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Discussion Starter · #1 ·
I am currently working on a more in depth tutorial of my methods using color pencil but here is a vague description of my process.


I start with the photo reference...I then draw out my outline sketch on drafting vellum, I do this for several reasons...Sketching the outline; there are so many ways I am able to accomplish this but since it is a fairly strait forward photo, I just sketched it from the photo, if I would had run into any problems I would have went a different rout. But it went fairly good, just a basic outline…

I do outline sketches on Vellum paper for four reasons…
First, if I make a mistake I do not ruin my main support…
Second, the vellum is easy to work with during the transfer stage…
Third, if I really mess up on the painting I do not have to redo the sketch…
Fourth, if the client wants another painting of the same photo I have the sketch, this has happened quite often…
Getting the spacing and the proportions are critical, so always double check,


Transferring the sketch is quite easy, just take some graphite rub onto the back of the sketch around where the sketch lines.
Then take the sketch and put it onto the support you are using and begin to trace the outline…I use a darker pencil, this allows me to see what lines I have gone over…
After the transfer is complete I then go over it defining some of the areas with a color pencil, usually terra cotta, just because I like that color it blends in well during the painting…You can use what ever color you like…
This piece is 11X14, on 80 lb. canson, pure white drawing paper, the smooth side


My pallet will contain these colors…
Light Peach, Terra Cotta
Peach, Henna
Deco Peach (which is no longer a Prismacolor color) Indigo Blue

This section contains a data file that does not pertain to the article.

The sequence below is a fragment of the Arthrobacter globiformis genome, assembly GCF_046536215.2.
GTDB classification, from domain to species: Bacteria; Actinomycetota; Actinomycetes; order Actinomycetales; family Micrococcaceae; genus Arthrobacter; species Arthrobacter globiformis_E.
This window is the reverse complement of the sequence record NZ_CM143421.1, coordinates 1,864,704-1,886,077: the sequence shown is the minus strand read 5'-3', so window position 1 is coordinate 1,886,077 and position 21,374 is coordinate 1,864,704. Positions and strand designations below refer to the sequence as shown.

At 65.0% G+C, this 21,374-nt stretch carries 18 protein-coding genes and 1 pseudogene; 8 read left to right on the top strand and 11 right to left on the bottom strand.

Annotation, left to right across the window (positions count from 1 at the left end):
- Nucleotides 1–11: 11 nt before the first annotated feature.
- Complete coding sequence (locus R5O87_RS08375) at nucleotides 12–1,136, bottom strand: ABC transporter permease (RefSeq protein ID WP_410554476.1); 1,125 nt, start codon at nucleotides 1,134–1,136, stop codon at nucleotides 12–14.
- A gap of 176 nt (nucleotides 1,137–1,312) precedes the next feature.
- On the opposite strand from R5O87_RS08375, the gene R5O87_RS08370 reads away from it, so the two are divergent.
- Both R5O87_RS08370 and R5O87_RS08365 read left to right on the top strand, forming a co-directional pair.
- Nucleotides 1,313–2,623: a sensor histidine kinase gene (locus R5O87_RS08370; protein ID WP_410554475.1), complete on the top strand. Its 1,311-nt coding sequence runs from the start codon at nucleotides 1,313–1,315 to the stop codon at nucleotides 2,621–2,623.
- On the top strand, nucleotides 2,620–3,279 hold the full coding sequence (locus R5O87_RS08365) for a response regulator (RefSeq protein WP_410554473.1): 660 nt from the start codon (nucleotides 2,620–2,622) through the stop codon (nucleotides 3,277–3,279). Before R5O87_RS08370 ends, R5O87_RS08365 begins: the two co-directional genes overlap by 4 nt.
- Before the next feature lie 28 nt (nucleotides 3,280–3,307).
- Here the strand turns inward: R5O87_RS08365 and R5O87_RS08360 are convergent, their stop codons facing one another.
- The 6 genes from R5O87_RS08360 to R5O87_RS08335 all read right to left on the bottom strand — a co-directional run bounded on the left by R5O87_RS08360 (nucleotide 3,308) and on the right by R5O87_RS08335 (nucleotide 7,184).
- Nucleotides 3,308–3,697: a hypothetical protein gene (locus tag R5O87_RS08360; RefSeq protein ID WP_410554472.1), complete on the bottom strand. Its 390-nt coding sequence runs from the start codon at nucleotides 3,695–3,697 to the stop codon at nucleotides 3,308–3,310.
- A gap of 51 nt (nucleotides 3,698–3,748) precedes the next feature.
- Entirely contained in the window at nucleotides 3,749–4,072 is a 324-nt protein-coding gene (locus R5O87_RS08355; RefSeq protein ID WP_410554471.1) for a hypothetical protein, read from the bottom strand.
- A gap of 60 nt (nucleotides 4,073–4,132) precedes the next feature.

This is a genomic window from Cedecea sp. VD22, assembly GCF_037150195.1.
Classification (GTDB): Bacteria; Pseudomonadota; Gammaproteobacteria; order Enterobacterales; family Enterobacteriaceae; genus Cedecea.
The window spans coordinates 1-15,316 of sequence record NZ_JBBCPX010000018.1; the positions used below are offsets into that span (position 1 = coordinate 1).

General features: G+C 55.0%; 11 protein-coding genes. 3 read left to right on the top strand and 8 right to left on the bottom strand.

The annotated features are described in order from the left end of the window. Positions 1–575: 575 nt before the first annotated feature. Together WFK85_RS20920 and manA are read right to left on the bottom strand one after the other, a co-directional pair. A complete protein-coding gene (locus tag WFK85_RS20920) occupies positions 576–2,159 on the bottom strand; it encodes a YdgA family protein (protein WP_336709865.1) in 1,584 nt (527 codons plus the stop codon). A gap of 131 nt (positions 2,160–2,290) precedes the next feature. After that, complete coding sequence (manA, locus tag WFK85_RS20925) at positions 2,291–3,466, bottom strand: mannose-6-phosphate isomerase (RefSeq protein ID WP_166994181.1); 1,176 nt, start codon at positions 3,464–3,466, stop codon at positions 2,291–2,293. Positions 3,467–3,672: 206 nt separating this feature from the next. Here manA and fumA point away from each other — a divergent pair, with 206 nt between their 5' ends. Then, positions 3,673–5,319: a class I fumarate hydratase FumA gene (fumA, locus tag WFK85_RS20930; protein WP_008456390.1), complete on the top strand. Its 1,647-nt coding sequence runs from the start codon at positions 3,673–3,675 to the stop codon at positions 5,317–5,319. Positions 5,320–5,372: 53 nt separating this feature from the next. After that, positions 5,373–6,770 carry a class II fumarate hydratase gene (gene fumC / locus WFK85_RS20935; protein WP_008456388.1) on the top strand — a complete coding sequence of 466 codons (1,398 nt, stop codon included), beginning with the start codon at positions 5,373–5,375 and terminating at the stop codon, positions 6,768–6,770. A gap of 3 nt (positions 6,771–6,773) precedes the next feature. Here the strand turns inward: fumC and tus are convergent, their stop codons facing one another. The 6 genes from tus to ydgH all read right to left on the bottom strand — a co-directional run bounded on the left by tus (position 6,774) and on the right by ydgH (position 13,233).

Blush Pink, Tuscan Red
Pink, Cream
White, Lilac
Crimson Red …………………..there may be a couple more after I let you know

I work the whole painting all at once, some may have problems doing this, I know I did when I first started, I use to go section at a time, nose then eyes then mouth…

My first color regardless of portrait is light peach; I will scrub this into the face even over highlights and eyes… not looking at any real control right now, pretty much just filling in space…

In this particular piece I work the hair shapes with cream, lilac, terra cotta and crimson red for the bow…

I started the shirt with cloud blue and white…

After I scrub the overall, I came back with terra cotta and tuscan red for the beginning of the eyes, I am just shaping them...

I then came in with lilac to start forming the shadow ares…


So now what I have been working on is tone of the skin, I have worked Peach into the mix and then come back over top of that with White to start smoothing the color out, plotting in some highlight areas with White just to lay in a general position…
I also started to add Terra Cotta to some of the shadow areas around the neck and sides of the head…

Continued shaping the eyes giving detail to some of the highlights and eyebrows, I usedTerra Cotta for this and someTuscan Red…

AS I worked with these colors, I also used them to start adding depth to the hair, just defining shapes…

When I have smoothed out the skin with the burnishing I went back and added some add Deco Peach,Cream, and working back and forth burnishing between layer, I would also like to mention I am working quite fast with the pencils not being to careful at this point…

Again while I work these color into the painting I pay attention to the areas of interest when I have a certain color in use, such, the nose, mouth, some outline around the cheeks, some strands of hair…

To finish up this stage I go in and use the Lilac to start defining the shadows a bit more while scrubbing out the shirt with White and Cloud Blue…

Lastly, I would like to mention, I am not to concerned with exact details at this stage, such as, the mouth and the teeth, I can see that they are off and will be fixing them along the way. Another aspect I would like to mention is I have not yet put my darkest colors down yet, If I commit to the darkest dark to early it will give me no room for error later…


So I laid in some color and highlights and now I am concentrating on building up the color I am after, I want a darker peachy color…I am working the Peach color pretty strongly at this stage working around the highlights I had just placed. By going over the highlights I dull them down but not wipe them out…


When I get to a good finishing point with the Peach I will come back with lilac and continue to lay in some shadows, I am laying in some shadow area withTerra Cotta as well, along the nose, nostrils and eyes…

I continue laying in the hair and the shirt while working the overall painting, I am looking for harmony throughout the painting…